The last week. Yes, meditating every day makes a difference, though it’s certainly elusive and subtle. This week, I realized that out in the real world, things work backwards. For example, if I don’t say to my husband of a difficult person, “This Time, she behaved Very Well, as compared to, say three years ago when she…..etc. etc. ” if I don’t speak to him or another person about whoever I’m judging, I don’t always seem to think my judgmental thought either. So by default, the tendency to judge disappears – however gradually – because, perhaps, the thought in my head just fills the space with something that isn’t pleasant, whereas, if I let it out, I get great perverse pleasure in reminding my husband how dreadful that person is (as compared, say, to his lovely and lovable wife!) But the thought residing unspoken in my head gives no pleasure – so it seems to slink off, knowing it isn’t wanted.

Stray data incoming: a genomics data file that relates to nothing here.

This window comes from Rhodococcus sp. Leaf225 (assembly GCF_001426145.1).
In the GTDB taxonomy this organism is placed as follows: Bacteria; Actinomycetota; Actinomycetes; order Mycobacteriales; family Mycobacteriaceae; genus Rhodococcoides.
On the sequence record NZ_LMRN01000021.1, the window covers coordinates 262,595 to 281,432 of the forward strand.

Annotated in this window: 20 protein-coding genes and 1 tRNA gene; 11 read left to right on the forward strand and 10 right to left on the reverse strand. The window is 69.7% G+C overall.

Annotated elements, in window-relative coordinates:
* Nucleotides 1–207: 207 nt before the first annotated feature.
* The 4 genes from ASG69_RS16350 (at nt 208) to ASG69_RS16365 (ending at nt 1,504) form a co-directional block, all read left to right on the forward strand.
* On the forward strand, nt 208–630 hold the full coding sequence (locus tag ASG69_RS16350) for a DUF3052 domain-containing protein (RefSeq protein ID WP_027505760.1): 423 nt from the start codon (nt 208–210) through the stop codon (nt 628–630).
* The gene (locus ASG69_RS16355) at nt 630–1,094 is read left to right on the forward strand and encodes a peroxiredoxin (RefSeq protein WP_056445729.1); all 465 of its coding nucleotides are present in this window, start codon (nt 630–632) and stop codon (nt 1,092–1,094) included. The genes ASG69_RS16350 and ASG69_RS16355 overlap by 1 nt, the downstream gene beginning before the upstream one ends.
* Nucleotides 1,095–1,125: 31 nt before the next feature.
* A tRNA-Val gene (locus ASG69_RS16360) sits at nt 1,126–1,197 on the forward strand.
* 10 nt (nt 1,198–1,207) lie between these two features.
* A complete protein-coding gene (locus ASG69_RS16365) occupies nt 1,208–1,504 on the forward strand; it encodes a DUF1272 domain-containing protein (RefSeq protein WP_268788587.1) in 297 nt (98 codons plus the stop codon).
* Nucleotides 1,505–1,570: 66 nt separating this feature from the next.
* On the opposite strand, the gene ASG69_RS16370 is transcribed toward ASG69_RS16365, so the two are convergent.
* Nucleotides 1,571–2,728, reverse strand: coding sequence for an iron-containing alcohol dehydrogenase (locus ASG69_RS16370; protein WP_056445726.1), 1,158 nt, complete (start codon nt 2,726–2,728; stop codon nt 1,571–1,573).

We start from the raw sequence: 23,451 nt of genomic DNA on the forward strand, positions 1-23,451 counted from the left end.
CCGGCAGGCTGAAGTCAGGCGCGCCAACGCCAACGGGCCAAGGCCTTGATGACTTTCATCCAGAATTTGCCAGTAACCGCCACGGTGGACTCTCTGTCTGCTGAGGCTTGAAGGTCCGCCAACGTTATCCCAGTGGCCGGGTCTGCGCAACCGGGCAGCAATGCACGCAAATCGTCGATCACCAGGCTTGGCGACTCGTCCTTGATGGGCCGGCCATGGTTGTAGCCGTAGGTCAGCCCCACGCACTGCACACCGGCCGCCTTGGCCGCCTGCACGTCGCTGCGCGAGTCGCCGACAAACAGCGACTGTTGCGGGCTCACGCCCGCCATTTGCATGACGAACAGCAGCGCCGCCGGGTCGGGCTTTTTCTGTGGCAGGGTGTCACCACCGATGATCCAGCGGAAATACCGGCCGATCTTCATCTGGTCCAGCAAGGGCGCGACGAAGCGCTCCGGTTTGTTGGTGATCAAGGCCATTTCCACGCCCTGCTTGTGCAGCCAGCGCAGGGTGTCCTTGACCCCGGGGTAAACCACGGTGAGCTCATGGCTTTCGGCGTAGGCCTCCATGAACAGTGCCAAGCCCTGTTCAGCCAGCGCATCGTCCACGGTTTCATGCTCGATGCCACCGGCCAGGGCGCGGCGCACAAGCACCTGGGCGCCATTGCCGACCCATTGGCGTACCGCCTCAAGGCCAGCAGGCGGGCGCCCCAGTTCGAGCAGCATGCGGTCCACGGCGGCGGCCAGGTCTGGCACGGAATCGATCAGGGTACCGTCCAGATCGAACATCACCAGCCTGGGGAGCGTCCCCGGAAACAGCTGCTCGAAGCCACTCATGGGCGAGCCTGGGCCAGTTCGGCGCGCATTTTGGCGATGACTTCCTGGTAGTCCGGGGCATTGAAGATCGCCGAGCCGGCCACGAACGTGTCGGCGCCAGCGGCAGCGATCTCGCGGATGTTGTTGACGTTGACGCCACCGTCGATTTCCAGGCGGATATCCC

Of course this isn’t always the case – there’s the fact that I do go on having judging thoughts, most of which of I don’t express, because I’m ashamed of them, or because they’re so trivial I forget them. If I don’t express them, they are not just discomforting, but also boring, as they are almost always about the same two or three people or things. So on buses that take forever I have a trick to prevent the unwelcome judgment of the driver and all the people who take forever getting in, or of the ones who run for the bus which waits for them (people like me, in other words). I close my eyes, so absenting myself from my nastier self.
It has been a great pleasure to read Real Happiness and Sharon’s blog and do this all month. Thank you for the chance -LC